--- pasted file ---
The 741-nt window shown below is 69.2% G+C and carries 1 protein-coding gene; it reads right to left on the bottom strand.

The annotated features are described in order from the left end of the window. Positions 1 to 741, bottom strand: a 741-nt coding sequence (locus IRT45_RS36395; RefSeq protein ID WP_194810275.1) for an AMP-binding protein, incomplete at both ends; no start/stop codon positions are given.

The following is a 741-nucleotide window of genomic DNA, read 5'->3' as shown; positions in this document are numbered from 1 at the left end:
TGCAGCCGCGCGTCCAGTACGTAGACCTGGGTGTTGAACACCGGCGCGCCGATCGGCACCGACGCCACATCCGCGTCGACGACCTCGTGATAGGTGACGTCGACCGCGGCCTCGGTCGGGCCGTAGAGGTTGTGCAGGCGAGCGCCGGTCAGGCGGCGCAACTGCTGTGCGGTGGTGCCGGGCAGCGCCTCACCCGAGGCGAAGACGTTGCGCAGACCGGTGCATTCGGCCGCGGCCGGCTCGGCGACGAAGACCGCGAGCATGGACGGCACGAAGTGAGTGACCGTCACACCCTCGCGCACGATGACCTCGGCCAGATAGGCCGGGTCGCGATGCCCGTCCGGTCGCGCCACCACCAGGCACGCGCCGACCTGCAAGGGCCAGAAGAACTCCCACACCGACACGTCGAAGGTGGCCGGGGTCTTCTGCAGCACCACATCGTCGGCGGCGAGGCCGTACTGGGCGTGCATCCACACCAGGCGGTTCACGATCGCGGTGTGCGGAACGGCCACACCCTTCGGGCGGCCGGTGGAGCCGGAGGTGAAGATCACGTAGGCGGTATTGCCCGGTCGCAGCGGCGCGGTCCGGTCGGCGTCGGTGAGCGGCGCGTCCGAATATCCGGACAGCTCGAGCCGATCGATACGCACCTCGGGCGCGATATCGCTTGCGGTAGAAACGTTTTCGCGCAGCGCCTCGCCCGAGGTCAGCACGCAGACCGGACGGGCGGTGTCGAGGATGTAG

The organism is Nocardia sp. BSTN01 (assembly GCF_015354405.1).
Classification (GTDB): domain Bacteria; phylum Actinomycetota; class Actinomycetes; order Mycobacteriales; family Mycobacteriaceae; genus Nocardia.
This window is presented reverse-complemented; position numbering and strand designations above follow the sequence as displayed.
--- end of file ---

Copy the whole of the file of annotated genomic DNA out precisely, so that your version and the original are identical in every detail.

The 741-nt window shown below is 69.2% G+C and carries 1 protein-coding gene; it reads right to left on the bottom strand.

The annotated features are described in order from the left end of the window. Positions 1 to 741, bottom strand: a 741-nt coding sequence (locus IRT45_RS36395; RefSeq protein ID WP_194810275.1) for an AMP-binding protein, incomplete at both ends; no start/stop codon positions are given.

The following is a 741-nucleotide window of genomic DNA, read 5'->3' as shown; positions in this document are numbered from 1 at the left end:
TGCAGCCGCGCGTCCAGTACGTAGACCTGGGTGTTGAACACCGGCGCGCCGATCGGCACCGACGCCACATCCGCGTCGACGACCTCGTGATAGGTGACGTCGACCGCGGCCTCGGTCGGGCCGTAGAGGTTGTGCAGGCGAGCGCCGGTCAGGCGGCGCAACTGCTGTGCGGTGGTGCCGGGCAGCGCCTCACCCGAGGCGAAGACGTTGCGCAGACCGGTGCATTCGGCCGCGGCCGGCTCGGCGACGAAGACCGCGAGCATGGACGGCACGAAGTGAGTGACCGTCACACCCTCGCGCACGATGACCTCGGCCAGATAGGCCGGGTCGCGATGCCCGTCCGGTCGCGCCACCACCAGGCACGCGCCGACCTGCAAGGGCCAGAAGAACTCCCACACCGACACGTCGAAGGTGGCCGGGGTCTTCTGCAGCACCACATCGTCGGCGGCGAGGCCGTACTGGGCGTGCATCCACACCAGGCGGTTCACGATCGCGGTGTGCGGAACGGCCACACCCTTCGGGCGGCCGGTGGAGCCGGAGGTGAAGATCACGTAGGCGGTATTGCCCGGTCGCAGCGGCGCGGTCCGGTCGGCGTCGGTGAGCGGCGCGTCCGAATATCCGGACAGCTCGAGCCGATCGATACGCACCTCGGGCGCGATATCGCTTGCGGTAGAAACGTTTTCGCGCAGCGCCTCGCCCGAGGTCAGCACGCAGACCGGACGGGCGGTGTCGAGGATGTAG

The organism is Nocardia sp. BSTN01 (assembly GCF_015354405.1).
Classification (GTDB): domain Bacteria; phylum Actinomycetota; class Actinomycetes; order Mycobacteriales; family Mycobacteriaceae; genus Nocardia.
This window is presented reverse-complemented; position numbering and strand designations above follow the sequence as displayed.